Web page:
Journal Article (Refereed)
Understanding the influences on self-confidence among first-year undergraduate nursing students in Ireland
Chesser-Smyth, P & Long, T 2012, 'Understanding the influences on self-confidence among first-year undergraduate nursing students in Ireland', Journal of Advanced Nursing, 69(1), pp.145-157.
Aim. To report a mixed-methods study of the development of self-confidence in Irish nursing students undertaking the first year of an undergraduate nursing programme.
Background. Self-confidence underpins nurses' competence to carry out care effectively, yet there is little empirical evidence of how this attribute is fostered in pre-registration preparation. There is an assumption, however, that self-confidence develops independently and spontaneously.
Design. A sequential, mixed methods three-phase design was used.
Method. The design involved pretest and posttest measurements of self-confidence, focus group interviews, a student self-evaluation questionnaire and analysis of the relevant curriculum content. Data were collected between September 2007-April 2008 and sampling was from three cohorts of students at three different Institutes of Technology in Ireland. Data collection matched the nature of the data, including descriptive, non-inferential statistics and qualitative content analysis.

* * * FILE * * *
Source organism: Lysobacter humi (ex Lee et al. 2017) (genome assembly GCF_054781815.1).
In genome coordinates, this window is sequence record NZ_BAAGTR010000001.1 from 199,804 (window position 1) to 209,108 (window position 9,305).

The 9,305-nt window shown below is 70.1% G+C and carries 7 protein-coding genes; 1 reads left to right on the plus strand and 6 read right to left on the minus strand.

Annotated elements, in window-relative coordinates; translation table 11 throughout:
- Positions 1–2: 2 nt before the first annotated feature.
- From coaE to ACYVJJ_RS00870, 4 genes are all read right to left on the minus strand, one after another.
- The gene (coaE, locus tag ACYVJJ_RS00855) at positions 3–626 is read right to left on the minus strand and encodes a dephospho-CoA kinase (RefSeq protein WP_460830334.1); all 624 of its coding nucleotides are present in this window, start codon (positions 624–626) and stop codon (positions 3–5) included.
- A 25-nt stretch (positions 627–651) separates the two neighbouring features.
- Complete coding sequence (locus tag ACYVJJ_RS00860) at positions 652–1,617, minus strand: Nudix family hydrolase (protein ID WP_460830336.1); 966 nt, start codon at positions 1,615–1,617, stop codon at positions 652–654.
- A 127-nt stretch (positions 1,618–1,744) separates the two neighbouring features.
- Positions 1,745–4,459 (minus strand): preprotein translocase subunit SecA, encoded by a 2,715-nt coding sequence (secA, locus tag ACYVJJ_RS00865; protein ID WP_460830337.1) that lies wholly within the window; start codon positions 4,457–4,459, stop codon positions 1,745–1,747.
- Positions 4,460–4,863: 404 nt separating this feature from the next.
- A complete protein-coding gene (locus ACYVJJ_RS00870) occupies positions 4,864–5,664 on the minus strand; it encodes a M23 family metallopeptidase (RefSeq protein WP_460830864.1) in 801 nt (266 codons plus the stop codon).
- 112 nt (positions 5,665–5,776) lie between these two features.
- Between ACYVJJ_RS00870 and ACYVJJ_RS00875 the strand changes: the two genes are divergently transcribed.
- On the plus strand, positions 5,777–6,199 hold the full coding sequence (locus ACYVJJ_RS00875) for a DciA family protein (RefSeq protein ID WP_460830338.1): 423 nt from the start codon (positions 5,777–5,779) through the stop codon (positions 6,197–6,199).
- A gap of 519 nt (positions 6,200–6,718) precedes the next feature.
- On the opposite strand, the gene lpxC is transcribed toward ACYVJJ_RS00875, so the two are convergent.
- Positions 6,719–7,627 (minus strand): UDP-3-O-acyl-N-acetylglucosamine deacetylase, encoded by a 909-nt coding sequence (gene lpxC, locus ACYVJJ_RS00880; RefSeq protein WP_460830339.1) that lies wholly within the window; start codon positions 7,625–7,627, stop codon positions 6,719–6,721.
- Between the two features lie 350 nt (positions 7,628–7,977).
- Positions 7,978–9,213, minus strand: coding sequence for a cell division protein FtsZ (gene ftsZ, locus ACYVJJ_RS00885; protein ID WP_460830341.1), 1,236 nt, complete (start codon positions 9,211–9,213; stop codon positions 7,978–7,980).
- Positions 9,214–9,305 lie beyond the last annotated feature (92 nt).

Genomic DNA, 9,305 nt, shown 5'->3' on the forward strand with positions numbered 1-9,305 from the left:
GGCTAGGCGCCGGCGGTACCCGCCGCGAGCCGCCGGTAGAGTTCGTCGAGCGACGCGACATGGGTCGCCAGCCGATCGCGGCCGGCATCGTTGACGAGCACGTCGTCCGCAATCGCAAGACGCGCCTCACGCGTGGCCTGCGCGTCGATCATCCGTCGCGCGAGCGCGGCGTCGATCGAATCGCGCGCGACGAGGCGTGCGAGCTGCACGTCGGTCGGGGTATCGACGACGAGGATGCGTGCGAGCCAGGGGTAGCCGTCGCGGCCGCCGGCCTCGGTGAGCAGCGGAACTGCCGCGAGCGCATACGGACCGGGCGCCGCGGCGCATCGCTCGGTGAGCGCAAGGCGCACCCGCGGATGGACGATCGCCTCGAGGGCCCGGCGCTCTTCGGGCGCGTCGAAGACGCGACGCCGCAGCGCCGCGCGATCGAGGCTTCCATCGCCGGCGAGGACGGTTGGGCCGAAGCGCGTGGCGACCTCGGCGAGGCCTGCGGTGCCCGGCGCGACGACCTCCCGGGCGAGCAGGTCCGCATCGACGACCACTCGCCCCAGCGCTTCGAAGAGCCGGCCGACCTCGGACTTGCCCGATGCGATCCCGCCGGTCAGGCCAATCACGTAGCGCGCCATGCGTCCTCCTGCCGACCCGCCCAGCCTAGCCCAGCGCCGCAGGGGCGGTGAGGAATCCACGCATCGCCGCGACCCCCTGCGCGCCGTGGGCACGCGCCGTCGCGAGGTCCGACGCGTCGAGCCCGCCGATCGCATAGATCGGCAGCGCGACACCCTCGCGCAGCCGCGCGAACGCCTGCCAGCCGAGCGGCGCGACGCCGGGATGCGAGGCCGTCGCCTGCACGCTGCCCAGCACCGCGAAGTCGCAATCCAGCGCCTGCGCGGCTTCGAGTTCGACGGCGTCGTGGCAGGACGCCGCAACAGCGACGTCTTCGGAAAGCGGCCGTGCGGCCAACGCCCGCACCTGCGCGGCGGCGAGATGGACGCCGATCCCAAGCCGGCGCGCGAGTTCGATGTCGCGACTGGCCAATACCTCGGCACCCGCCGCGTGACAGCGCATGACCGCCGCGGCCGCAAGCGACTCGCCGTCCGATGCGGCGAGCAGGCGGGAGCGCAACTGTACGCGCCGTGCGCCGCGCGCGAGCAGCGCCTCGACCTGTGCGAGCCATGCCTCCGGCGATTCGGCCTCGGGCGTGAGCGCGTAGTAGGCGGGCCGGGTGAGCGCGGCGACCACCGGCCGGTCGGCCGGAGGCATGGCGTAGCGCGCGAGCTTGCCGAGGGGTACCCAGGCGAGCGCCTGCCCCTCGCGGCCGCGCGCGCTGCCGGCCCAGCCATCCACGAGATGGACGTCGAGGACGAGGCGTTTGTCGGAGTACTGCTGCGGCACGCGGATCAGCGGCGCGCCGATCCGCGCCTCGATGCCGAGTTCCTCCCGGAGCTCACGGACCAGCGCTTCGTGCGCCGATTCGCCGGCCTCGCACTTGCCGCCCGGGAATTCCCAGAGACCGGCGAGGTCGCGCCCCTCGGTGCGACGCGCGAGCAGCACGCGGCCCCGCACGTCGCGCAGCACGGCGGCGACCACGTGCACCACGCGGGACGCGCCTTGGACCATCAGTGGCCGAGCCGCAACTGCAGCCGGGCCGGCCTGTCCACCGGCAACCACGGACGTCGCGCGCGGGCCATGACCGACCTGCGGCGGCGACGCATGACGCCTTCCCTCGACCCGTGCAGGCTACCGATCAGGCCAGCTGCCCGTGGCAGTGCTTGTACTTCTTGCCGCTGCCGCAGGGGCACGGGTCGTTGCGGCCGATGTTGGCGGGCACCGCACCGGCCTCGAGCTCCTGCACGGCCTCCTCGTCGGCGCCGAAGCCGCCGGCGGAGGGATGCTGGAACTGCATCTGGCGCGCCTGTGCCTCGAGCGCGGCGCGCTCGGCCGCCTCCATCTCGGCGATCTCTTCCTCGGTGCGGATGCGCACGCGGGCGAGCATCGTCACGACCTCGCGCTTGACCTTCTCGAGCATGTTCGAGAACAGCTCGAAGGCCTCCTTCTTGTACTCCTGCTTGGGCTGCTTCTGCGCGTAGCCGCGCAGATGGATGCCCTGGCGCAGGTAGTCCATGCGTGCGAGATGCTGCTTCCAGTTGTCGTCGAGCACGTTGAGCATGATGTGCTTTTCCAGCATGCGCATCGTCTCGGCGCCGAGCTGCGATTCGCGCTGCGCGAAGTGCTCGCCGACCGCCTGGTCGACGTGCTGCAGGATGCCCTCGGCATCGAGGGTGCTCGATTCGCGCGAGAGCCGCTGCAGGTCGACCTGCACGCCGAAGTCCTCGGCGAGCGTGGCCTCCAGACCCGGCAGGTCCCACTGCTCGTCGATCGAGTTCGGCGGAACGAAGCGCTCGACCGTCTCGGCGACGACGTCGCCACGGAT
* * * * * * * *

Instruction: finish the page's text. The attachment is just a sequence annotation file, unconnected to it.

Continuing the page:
Results. There was considerable variation in the amount and nature of theoretical preparation. Factors in clinical practice exerted the most influence. Self-confidence fluctuated during the first clinical placement and as students' self-confidence developed, simultaneously, motivation towards academic achievement increased. Conversely, self-confidence was quickly eroded by poor preceptor attitudes, lack of communication, and feeling undervalued.
Conclusion. The development of self-confidence is complex and multi-factorial. This study offers further understanding of facilitators and barriers that may be relevant elsewhere in promoting student nurses' developing self-confidence. The development of self-confidence must be recognized as a central tenet for the design and delivery of undergraduate programmes.
Journal of Advanced Nursing